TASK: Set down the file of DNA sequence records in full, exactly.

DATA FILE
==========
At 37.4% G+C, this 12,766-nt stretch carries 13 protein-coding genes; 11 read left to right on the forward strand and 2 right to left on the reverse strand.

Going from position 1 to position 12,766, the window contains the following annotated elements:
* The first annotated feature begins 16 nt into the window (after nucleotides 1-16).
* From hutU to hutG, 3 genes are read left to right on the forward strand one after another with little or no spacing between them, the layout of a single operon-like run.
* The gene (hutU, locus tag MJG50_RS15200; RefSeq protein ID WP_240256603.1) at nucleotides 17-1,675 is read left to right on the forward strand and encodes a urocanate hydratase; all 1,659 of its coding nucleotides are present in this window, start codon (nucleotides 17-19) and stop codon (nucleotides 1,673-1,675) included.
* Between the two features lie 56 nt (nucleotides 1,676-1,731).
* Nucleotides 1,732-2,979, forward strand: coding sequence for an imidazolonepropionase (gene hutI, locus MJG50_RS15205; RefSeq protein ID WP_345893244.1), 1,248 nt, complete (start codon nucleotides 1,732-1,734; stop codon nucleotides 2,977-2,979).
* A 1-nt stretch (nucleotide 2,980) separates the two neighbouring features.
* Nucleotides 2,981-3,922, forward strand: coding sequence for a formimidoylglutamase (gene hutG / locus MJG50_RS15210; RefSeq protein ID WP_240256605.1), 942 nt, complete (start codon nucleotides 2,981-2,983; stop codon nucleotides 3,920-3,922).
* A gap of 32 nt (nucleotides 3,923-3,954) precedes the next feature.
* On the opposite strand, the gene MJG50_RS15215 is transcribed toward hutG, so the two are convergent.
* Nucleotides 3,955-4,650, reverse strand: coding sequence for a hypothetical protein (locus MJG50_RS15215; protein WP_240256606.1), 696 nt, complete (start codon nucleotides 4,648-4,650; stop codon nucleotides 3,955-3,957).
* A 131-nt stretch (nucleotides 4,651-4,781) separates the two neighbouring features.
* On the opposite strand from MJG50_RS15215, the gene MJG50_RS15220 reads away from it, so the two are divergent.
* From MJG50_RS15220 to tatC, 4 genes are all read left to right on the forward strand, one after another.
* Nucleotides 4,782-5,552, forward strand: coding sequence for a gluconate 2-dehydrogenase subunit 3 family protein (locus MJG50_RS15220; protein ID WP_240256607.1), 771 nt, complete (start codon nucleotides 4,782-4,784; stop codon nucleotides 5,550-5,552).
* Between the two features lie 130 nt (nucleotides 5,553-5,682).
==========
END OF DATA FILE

At 37.4% G+C, this 12,766-nt stretch carries 13 protein-coding genes; 11 read left to right on the forward strand and 2 right to left on the reverse strand.

Going from position 1 to position 12,766, the window contains the following annotated elements:
* The first annotated feature begins 16 nt into the window (after nucleotides 1-16).
* From hutU to hutG, 3 genes are read left to right on the forward strand one after another with little or no spacing between them, the layout of a single operon-like run.
* The gene (hutU, locus tag MJG50_RS15200; RefSeq protein ID WP_240256603.1) at nucleotides 17-1,675 is read left to right on the forward strand and encodes a urocanate hydratase; all 1,659 of its coding nucleotides are present in this window, start codon (nucleotides 17-19) and stop codon (nucleotides 1,673-1,675) included.
* Between the two features lie 56 nt (nucleotides 1,676-1,731).
* Nucleotides 1,732-2,979, forward strand: coding sequence for an imidazolonepropionase (gene hutI, locus MJG50_RS15205; RefSeq protein ID WP_345893244.1), 1,248 nt, complete (start codon nucleotides 1,732-1,734; stop codon nucleotides 2,977-2,979).
* A 1-nt stretch (nucleotide 2,980) separates the two neighbouring features.
* Nucleotides 2,981-3,922, forward strand: coding sequence for a formimidoylglutamase (gene hutG / locus MJG50_RS15210; RefSeq protein ID WP_240256605.1), 942 nt, complete (start codon nucleotides 2,981-2,983; stop codon nucleotides 3,920-3,922).
* A gap of 32 nt (nucleotides 3,923-3,954) precedes the next feature.
* On the opposite strand, the gene MJG50_RS15215 is transcribed toward hutG, so the two are convergent.
* Nucleotides 3,955-4,650, reverse strand: coding sequence for a hypothetical protein (locus MJG50_RS15215; protein WP_240256606.1), 696 nt, complete (start codon nucleotides 4,648-4,650; stop codon nucleotides 3,955-3,957).
* A 131-nt stretch (nucleotides 4,651-4,781) separates the two neighbouring features.
* On the opposite strand from MJG50_RS15215, the gene MJG50_RS15220 reads away from it, so the two are divergent.
* From MJG50_RS15220 to tatC, 4 genes are all read left to right on the forward strand, one after another.
* Nucleotides 4,782-5,552, forward strand: coding sequence for a gluconate 2-dehydrogenase subunit 3 family protein (locus MJG50_RS15220; protein ID WP_240256607.1), 771 nt, complete (start codon nucleotides 4,782-4,784; stop codon nucleotides 5,550-5,552).
* Between the two features lie 130 nt (nucleotides 5,553-5,682).